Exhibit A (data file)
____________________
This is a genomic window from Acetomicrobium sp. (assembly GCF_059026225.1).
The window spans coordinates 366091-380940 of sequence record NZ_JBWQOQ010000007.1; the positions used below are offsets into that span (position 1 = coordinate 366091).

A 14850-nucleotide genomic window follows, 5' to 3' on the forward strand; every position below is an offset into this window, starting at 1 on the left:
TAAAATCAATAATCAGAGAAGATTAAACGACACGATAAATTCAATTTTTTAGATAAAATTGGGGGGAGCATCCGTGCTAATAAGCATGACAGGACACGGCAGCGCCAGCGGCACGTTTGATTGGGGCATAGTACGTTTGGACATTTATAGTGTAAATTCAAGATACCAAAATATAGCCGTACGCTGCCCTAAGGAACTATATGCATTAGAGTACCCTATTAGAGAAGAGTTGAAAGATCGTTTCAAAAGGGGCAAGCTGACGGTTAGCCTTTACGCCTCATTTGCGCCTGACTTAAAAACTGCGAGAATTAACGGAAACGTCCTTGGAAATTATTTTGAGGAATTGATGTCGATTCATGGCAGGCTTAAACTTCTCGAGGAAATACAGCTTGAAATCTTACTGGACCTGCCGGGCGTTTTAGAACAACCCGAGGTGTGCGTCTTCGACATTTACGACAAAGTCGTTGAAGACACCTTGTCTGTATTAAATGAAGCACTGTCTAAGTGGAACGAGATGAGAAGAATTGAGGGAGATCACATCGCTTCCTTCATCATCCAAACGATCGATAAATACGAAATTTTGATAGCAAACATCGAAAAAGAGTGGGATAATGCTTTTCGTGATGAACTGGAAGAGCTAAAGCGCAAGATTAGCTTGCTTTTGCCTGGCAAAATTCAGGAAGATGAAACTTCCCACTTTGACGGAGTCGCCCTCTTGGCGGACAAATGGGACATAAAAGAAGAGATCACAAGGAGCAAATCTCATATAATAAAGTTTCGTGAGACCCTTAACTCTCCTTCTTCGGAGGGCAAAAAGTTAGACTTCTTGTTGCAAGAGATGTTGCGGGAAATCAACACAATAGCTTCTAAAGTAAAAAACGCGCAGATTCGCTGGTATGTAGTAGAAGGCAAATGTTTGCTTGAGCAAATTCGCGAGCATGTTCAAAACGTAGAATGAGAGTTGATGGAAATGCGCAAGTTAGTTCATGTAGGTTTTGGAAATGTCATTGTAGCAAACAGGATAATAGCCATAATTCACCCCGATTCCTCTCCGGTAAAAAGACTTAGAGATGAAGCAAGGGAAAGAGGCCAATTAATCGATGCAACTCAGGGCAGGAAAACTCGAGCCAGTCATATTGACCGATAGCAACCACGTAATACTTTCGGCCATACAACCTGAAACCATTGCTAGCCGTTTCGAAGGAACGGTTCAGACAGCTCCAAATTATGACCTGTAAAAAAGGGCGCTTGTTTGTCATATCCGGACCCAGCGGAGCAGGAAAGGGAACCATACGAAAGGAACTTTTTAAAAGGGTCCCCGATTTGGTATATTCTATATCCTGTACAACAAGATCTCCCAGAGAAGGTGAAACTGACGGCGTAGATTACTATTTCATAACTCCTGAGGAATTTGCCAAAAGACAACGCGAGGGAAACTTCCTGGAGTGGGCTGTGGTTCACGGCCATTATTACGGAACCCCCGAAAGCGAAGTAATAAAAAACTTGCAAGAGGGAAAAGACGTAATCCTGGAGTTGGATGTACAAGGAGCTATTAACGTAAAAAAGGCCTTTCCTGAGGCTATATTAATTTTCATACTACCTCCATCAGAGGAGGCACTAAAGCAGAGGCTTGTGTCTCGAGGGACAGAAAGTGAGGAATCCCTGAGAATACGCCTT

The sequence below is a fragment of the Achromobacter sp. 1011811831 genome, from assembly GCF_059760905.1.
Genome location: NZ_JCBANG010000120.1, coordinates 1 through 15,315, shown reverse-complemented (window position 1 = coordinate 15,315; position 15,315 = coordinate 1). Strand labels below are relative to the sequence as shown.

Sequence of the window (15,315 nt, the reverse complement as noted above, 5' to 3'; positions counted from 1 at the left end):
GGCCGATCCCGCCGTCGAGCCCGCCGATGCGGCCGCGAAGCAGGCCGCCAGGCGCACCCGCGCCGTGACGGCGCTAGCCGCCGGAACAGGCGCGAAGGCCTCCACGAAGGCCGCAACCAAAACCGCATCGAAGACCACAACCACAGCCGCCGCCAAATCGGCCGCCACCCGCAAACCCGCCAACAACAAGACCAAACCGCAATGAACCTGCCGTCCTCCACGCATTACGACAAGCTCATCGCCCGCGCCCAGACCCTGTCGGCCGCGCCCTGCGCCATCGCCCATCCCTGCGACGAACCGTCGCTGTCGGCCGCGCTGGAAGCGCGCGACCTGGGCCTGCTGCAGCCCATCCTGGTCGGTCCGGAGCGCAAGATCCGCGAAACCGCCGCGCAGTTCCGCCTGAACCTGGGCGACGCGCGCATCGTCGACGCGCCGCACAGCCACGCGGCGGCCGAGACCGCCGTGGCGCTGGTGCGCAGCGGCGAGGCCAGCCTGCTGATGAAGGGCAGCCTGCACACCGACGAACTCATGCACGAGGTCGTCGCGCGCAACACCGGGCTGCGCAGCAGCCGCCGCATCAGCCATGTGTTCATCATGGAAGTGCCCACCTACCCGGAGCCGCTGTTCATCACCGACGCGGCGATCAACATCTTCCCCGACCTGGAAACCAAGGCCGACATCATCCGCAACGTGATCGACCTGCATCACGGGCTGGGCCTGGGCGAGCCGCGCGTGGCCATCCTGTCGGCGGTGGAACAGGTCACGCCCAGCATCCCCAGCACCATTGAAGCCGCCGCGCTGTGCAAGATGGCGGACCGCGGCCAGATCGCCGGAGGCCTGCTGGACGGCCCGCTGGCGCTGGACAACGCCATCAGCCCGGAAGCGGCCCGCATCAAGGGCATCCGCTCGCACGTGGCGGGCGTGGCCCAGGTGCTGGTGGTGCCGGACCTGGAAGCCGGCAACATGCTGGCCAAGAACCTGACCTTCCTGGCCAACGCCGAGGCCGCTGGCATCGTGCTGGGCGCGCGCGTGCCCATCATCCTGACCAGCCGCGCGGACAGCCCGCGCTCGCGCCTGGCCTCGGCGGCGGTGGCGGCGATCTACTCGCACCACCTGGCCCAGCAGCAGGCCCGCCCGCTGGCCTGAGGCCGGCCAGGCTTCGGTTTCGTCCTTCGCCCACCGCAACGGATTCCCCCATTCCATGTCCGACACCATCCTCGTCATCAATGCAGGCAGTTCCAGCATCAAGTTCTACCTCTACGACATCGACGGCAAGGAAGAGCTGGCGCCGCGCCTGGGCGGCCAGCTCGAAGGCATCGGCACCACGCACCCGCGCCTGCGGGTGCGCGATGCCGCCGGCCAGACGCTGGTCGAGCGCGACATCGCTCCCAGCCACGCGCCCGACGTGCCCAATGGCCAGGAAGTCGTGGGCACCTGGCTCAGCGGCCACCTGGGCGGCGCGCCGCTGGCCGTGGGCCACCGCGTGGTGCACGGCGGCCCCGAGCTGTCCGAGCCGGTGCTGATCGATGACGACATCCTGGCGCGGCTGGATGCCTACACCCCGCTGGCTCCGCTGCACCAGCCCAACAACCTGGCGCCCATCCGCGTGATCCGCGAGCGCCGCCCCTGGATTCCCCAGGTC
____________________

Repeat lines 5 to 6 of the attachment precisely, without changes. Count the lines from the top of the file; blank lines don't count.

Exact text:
The sequence below is a fragment of the Achromobacter sp. 1011811831 genome, from assembly GCF_059760905.1.
Genome location: NZ_JCBANG010000120.1, coordinates 1 through 15,315, shown reverse-complemented (window position 1 = coordinate 15,315; position 15,315 = coordinate 1). Strand labels below are relative to the sequence as shown.